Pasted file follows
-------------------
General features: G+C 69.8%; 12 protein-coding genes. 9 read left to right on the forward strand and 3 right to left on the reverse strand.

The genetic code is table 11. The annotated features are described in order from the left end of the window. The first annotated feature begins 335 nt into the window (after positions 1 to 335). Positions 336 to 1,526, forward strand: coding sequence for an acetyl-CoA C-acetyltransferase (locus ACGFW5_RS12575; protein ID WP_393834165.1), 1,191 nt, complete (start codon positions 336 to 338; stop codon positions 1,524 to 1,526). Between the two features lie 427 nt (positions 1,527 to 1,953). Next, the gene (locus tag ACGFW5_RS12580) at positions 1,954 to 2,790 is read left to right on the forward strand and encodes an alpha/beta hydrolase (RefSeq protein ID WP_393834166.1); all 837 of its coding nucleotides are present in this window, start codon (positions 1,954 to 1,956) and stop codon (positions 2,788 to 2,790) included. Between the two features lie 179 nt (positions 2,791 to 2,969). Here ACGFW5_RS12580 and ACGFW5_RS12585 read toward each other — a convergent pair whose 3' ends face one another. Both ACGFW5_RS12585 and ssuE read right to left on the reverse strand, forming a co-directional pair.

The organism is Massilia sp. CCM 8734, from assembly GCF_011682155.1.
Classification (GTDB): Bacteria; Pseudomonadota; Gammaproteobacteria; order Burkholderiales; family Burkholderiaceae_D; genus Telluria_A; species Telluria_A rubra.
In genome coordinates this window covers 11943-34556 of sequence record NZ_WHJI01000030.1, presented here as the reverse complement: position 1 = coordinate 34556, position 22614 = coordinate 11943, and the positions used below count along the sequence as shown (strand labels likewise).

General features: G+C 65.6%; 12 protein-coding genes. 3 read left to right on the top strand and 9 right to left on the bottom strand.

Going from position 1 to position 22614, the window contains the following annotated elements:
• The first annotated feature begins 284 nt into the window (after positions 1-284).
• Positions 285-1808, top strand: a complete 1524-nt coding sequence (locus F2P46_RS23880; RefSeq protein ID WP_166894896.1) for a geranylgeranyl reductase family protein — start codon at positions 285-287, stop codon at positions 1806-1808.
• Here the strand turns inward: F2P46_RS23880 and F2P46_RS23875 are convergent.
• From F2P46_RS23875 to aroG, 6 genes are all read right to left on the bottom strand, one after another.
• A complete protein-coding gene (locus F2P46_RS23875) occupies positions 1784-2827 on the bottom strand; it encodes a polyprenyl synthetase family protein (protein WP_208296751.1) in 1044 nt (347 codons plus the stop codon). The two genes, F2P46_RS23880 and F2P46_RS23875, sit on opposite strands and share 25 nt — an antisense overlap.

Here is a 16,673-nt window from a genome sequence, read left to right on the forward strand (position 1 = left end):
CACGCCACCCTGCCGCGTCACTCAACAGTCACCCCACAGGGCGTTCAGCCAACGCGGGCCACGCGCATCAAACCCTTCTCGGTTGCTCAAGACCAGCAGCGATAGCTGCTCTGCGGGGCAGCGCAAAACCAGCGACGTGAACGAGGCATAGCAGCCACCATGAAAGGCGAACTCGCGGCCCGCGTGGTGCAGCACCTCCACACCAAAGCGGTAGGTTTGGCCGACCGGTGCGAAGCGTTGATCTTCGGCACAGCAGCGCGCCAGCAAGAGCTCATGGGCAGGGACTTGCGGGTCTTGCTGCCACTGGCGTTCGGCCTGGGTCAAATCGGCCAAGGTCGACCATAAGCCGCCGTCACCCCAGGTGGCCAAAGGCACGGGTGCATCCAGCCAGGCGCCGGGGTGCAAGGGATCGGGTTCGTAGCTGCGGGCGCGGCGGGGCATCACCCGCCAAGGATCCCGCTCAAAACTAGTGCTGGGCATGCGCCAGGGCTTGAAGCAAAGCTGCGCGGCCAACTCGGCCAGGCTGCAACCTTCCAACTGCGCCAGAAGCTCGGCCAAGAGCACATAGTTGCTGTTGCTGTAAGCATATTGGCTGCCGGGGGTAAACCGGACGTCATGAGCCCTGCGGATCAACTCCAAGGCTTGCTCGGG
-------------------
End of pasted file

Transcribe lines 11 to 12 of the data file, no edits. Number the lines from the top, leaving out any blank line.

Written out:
• From F2P46_RS23875 to aroG, 6 genes are all read right to left on the bottom strand, one after another.
• A complete protein-coding gene (locus F2P46_RS23875) occupies positions 1784-2827 on the bottom strand; it encodes a polyprenyl synthetase family protein (protein WP_208296751.1) in 1044 nt (347 codons plus the stop codon). The two genes, F2P46_RS23880 and F2P46_RS23875, sit on opposite strands and share 25 nt — an antisense overlap.